So now the pieces are in place. The Oscar producers have chosen their hosts, Steve Martin and Alec Baldwin. Ricky Gervais can do a killer job at the Golden Globes and wonder if the Academy will take note. Neil Patrick Harris can make a couple of movies and try to burnish his film credentials. Hugh Jackman can take February off, if he wants.
And while the choice of Martin and Baldwin has brought near-unanimous praise to Oscar producers Bill Mechanic and Adam Shankman, it also raises some questions. So I’m going to ask the questions … and answer them, more or less.
(AMPAS photo, below: Steve Martin is doing the Oscars with a "30 Rock" star. Just not that "30 Rock" star.)
Steve Martin and Alec Baldwin – does this mean no singing and dancing?
Well, one of the show’s producers is a judge on “So You Think You Can Dance” who was lauded in the initial press release for his choreography skills. You do the math. Of course there’s going to be singing and dancing. They wouldn’t have hired the guy otherwise. (Shankman suggested otherwise in an interview with Entertainment Weekly, but we all know he’s going to indulge his terpsichorean side at some point.)
What I think we’ll see, though, is less singing and dancing from the hosts, and more from outside pros. (Even Jackman got help from the likes of Beyonce last year.) Some of us (me, for instance) might welcome an Oscar show without any extraneous musical numbers, but this isn’t the year for that. Just don’t expect much of it from the hosts.
Although Martin might well undertake a step or two. And Baldwin – well, if it’s in the service of a joke, why not?
These two guys have an average age of 57 and a half! Whatever happened to chasing the hip, young audience?
C’mon, we’re talking about the Oscars here. They’ll book Miley Cyrus as a presenter, but dignity is important to this group. They’re going to spend years trying to bump up the ratings by adding more best-picture nominees and tinkering with the format before they’ll do anything really drastic.
Is this the end of the show-opening Oscar monologue?
For now, maybe. And maybe it’s the birth of the show-opening Oscar dialogue. In the past, multiple hosts have tended to divide the work, appearing separately rather than together. But I suspect the focus here will be on establishing a rapport between the two hosts.
Ideally, it’ll be a deadpan, dry rapport that will play off the venality of Hollywood – the starting point for every one of Martin’s jokes during his previous Oscar hosting gigs, as well as the basis for Baldwin’s character on “30 Rock.”
I’m sure we’ll see Martin and Baldwin separately at times, but I’m betting the show opens with a duet, not a solo.
Speaking of “30 Rock,” isn’t Alec Baldwin more of a TV star than a movie star these days?
Yes. And so was Jon Stewart, and Ellen DeGeneres, and Chris Rock, and David Letterman, and Johnny Carson. It’s hard work finding a movie star who wants this gig. And, you know, Baldwin has been a movie star before. And maybe he will be again. After all, he’s got “It’s Complicated” coming out in December.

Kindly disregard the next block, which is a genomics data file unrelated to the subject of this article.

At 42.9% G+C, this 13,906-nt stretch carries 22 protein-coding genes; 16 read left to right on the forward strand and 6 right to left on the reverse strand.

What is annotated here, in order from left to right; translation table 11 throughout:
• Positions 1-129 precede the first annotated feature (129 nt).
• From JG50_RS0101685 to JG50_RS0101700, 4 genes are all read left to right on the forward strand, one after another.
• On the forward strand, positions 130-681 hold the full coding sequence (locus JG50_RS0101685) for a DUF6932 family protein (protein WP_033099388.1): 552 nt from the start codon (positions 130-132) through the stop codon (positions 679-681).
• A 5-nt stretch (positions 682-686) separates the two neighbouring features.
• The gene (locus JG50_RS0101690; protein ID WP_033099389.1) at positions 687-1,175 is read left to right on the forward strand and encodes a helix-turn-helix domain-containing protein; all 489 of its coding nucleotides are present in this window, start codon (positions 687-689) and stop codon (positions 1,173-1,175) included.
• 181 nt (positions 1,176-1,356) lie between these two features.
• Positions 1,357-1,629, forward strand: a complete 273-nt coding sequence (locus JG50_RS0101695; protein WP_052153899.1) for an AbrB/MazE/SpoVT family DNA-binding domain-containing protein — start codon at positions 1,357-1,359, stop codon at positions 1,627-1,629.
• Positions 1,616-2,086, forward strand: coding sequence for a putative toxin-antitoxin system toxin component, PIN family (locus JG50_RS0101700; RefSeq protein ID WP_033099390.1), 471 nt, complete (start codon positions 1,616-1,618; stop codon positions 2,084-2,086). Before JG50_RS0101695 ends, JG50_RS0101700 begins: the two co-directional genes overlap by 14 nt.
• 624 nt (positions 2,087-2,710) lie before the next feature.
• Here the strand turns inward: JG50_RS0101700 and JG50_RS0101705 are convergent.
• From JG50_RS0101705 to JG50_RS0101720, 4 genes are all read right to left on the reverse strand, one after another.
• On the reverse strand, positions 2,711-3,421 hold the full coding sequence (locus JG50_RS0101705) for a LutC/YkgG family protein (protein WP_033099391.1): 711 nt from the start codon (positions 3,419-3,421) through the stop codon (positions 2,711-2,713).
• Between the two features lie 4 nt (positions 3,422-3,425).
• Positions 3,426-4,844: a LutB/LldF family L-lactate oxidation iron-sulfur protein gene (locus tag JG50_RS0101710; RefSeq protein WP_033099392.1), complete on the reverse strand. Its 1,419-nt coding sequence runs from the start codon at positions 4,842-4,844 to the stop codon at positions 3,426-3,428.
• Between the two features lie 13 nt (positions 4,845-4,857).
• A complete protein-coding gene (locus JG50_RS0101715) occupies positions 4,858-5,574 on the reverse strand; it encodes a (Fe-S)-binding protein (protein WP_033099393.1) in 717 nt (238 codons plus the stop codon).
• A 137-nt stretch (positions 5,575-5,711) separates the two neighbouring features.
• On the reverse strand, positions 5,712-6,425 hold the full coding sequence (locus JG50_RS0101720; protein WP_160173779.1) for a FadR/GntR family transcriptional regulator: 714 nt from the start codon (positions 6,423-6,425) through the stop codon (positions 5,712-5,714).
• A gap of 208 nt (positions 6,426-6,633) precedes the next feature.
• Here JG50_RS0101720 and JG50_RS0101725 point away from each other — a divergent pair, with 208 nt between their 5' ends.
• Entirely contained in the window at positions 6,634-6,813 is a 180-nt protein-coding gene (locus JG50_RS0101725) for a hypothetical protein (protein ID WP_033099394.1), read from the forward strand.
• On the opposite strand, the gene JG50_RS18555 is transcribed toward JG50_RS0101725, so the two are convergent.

Since you brought up “It’s Complicated,” doesn’t this pairing look an awful lot like an ad for that movie?
Sort of, sure. And when you figure that the movie’s star, Meryl Streep, is bound to be sitting in the front row – well, yeah, it may occasionally play like a plug … for a movie that will no longer be in theaters and won’t have come out on video yet. In my book, that’s no harm, no foul.
But will this influence that film’s Oscar chances?
It’s not going to hurt. It might get a few more Academy members to watch the movie, which could help. A friend who saw an early research screening says it’s absolutely terrific, though it didn’t strike him as an Oscar kind of movie. If the voters decide that it is an Oscar movie after all, I have to think it’ll have more to do with Meryl (and Nancy Meyers) than with the two Oscar hosts in supporting roles.
Anyway, whatever plugs that movie gets certainly won’t be as blatant as Billy Crystal riding onstage on a horse to promote “City Slickers.”
Isn’t the show going to be really long, since they’ll have those clips from all 10 of the best picture nominees?
A lot of people seem to have forgotten, but they dropped those film clips a couple of years ago, when it got useless to try to find scenes that hadn’t already been seen a thousand times on entertainment shows and YouTube.
That said, the Oscars are always long, and two hosts will require more time than one.
Bottom line: good choice, or not?
Good choice. The Oscars should not try to be the Emmys or the Tonys or the Indie Spirit Awards or, heaven forbid, the Golden Globes. They should be a little classy – maybe even a little staid, considering the alternative. Their humor should be smart and dry, not loud and sweaty.
I think that’s what they’ll get with Martin and Baldwin.